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  1. Sounds delicious, I may try it with tofu.

    1. Absolutely!!!!!

  2. Great combination of flavors you have here, and the mussels look so fresh!

    1. They were delicious! Worth the wait.

  3. Yumolicious. 👀🍃

  4. Beautiful recipe (and photos!!) About cilantro. It’s a gene and you don’t really grow out of it, but this is what I think happens for what it’s worth. Some are more sensitive than others and those that are less sensitive can probably tolerate it better these days. But it’s not a change in them, it’s a change in the cilantro. The smell taste that is offensive is much more prevalent when the cilantro, in the summer heat is near “bolting” or finished and ready to set seed. With the rise of popularity, the cilantro that is picked and getting to the markets is probably farmed properly, picked at the just the right time to keep it fresh as it ships (so earlier than it used to be) and contains less of those compounds.

    1. Thank you so much for this information! It is very helpful and makes so much sense! I was at a farm stand not long ago and they were packing cilantro. Even with my mask on, I immediately started feeling queasy and couldn’t walk into the building, and I think I’ve been around them packing it at other times with a reaction that was not as severe. I have tried to eat it many times over the years to see if it was just a flavor that I needed to get used to, but it hasn’t gotten any better! I’ll just happily stick with the parsley!

      1. I am one who can tolerate small amounts at times but it’s always a crap shoot and best avoided! IMHO!! I use a lot of parsley in place of cilantro, too.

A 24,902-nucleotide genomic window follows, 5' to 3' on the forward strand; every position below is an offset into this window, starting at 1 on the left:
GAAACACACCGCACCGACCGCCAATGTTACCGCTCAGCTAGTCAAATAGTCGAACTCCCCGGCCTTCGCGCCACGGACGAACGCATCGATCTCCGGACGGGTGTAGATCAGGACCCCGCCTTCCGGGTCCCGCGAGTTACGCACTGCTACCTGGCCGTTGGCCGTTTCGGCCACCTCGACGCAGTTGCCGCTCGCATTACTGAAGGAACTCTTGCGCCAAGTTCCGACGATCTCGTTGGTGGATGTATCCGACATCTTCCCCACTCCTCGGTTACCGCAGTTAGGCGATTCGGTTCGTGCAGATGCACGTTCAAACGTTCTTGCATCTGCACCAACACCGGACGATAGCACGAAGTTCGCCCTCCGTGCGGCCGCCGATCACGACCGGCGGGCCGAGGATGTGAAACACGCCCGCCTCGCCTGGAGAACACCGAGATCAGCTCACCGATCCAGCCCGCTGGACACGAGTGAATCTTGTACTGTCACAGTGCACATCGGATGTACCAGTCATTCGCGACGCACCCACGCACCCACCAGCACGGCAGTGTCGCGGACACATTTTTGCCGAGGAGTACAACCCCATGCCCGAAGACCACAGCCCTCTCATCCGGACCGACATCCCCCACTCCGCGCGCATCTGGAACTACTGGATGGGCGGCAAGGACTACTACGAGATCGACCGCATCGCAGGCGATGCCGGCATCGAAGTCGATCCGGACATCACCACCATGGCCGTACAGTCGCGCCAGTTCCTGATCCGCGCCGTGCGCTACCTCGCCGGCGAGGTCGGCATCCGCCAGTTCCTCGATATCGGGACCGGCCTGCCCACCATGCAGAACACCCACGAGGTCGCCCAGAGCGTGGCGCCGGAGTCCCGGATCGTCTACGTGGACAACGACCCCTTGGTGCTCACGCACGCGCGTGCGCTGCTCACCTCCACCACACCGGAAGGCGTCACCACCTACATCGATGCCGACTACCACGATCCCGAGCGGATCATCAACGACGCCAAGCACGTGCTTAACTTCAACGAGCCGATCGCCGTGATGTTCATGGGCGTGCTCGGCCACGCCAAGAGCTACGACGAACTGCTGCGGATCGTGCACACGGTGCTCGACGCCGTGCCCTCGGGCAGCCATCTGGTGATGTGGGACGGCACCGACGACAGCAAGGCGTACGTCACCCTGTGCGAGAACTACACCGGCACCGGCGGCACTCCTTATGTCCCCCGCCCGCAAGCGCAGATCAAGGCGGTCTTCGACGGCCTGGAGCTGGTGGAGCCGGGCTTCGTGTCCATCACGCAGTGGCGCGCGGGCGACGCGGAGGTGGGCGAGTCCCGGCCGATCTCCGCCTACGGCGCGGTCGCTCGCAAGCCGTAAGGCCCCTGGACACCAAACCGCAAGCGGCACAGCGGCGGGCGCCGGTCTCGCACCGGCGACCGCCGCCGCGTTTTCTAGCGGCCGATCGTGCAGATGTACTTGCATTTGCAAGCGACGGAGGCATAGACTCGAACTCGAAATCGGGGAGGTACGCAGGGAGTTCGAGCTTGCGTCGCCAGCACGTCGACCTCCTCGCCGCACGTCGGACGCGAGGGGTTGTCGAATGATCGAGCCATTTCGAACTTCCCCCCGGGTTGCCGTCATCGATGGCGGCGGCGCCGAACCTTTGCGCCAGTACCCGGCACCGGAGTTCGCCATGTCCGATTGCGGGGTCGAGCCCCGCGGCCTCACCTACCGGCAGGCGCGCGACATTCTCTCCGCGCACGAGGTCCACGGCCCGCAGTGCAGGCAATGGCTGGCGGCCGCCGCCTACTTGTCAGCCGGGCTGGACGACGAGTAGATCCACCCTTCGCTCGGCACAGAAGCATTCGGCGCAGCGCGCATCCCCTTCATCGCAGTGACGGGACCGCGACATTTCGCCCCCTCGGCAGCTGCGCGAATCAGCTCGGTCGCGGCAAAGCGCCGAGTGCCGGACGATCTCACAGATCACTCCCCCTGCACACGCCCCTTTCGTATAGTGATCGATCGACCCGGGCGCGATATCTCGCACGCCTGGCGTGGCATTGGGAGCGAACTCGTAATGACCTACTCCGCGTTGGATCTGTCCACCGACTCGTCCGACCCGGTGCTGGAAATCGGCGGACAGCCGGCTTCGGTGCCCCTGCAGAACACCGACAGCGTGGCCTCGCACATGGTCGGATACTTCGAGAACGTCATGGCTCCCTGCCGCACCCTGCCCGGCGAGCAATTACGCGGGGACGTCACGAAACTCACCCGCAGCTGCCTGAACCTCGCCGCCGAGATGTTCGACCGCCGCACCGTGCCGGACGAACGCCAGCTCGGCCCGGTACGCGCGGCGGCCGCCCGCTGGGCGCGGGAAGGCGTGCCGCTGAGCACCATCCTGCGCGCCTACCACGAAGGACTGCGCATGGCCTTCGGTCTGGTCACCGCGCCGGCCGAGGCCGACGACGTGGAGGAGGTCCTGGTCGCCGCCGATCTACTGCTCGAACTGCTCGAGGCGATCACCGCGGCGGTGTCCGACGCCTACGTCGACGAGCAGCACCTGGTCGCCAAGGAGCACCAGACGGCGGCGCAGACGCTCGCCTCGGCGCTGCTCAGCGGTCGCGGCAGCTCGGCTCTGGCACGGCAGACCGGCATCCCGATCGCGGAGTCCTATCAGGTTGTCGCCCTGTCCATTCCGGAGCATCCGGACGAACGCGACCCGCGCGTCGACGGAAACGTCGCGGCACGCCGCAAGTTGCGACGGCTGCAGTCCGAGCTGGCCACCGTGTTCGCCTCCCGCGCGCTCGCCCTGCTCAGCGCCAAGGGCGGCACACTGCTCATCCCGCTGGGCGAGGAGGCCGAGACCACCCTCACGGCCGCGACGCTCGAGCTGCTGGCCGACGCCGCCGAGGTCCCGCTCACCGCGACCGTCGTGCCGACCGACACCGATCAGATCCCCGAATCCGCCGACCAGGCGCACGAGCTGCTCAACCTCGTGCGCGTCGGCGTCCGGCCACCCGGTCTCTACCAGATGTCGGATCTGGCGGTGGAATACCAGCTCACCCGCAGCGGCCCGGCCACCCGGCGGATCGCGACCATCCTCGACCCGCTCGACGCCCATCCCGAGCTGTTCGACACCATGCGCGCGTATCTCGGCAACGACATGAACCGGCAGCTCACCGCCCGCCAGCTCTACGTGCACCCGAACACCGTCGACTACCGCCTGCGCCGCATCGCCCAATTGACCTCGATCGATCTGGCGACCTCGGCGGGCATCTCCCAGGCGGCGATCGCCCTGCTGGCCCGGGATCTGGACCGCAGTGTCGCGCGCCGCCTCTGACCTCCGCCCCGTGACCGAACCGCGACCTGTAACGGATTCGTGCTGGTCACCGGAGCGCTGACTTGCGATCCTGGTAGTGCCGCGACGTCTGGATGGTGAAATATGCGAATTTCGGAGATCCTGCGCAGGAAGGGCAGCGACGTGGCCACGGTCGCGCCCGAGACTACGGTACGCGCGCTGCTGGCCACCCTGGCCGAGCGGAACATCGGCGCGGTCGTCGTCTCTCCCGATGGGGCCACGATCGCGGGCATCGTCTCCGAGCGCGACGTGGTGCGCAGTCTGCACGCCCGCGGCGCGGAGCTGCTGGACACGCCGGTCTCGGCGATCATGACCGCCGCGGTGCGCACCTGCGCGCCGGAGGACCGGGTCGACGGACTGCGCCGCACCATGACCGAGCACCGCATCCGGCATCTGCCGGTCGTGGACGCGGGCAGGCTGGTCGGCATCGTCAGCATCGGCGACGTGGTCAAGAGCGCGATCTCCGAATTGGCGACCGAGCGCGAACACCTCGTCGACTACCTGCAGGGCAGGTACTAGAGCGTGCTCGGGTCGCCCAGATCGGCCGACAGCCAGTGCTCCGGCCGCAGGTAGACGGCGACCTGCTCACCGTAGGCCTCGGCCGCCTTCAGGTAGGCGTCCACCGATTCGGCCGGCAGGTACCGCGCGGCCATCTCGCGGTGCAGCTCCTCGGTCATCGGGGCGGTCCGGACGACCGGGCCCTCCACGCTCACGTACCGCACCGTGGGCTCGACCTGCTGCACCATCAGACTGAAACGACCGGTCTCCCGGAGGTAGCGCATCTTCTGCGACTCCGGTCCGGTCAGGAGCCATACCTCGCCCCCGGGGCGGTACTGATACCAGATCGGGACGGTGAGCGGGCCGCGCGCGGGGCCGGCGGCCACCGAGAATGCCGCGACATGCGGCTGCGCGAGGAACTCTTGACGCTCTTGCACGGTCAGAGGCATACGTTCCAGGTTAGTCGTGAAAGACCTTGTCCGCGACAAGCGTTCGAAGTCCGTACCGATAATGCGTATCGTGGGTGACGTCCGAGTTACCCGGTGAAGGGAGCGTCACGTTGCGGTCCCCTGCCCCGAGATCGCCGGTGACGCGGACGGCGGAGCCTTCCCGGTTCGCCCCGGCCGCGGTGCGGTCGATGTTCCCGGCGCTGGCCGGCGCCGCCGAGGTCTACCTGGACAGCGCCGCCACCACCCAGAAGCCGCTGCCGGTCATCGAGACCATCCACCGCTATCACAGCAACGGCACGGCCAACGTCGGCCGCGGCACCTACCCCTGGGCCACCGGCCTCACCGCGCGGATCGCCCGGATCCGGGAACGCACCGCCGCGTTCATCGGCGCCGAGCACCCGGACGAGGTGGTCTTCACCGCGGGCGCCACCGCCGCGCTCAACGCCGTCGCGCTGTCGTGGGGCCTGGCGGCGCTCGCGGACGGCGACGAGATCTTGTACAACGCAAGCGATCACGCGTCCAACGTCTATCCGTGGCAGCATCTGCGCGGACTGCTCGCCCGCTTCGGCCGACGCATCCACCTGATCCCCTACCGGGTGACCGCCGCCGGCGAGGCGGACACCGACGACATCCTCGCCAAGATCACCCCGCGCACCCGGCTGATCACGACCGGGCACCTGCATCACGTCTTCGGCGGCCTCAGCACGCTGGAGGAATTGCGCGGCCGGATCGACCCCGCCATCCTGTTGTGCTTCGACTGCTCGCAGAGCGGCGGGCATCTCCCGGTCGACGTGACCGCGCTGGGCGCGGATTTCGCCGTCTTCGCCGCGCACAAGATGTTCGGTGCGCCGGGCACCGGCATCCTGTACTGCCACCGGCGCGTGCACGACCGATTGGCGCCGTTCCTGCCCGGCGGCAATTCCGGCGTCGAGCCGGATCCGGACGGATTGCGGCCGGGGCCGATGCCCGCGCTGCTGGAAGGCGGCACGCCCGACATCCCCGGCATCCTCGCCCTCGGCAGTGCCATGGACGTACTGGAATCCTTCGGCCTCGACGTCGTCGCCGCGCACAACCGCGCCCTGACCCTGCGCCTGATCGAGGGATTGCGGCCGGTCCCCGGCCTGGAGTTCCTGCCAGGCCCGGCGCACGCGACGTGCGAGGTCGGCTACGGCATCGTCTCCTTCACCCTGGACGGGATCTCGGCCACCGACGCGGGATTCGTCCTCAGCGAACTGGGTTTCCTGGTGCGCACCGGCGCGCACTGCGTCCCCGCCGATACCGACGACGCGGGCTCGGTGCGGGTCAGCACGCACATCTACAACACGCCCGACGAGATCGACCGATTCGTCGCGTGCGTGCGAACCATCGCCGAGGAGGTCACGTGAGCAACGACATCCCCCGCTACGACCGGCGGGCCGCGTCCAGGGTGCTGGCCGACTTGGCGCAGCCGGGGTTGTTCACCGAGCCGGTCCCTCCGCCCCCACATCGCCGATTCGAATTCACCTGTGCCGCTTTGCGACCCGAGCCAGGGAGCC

2. Thanks again for the information!

  5. I’m like you, can’t stand soapy cilantro! I’m not big on mussels, but your coconut treatment sounds really good and different.

    1. Thank you! They were quite delicious, but I do have to admit my favorite part of eating mussels (besides the fun of using them as little mussel tweezers) is the broth!!!!!

  6. Thai food is so yummy! Great delicious share, Dorothy! 🍃👌

  7. Sherry says:

    isn’t that interesting about coriander/cilantro? i knew that it was a genetic thing but as it has never seemed soapy to me, i couldn’t really understand what people meant other than it is a very much acquired taste which i made myself acquire over time. i guess my taste buds were affected rather than it being genetic for me. Love mussels!

    1. It is interesting. I remember sending out a breakfast dish with southwest flavors and I had minced parsley on top. On of the guests almost jumped out of her chair because she thought it was cilantro! I assured her that I would never serve this herb without announcing it!

  8. Julia says:

    It is such a shame that cilantro tastes soapy to you. I know other people who hate cilantro as well, which I can understand since soap isn’t a good taste. :😟
    I love mussels and Thai food, so this sounds like a great combination!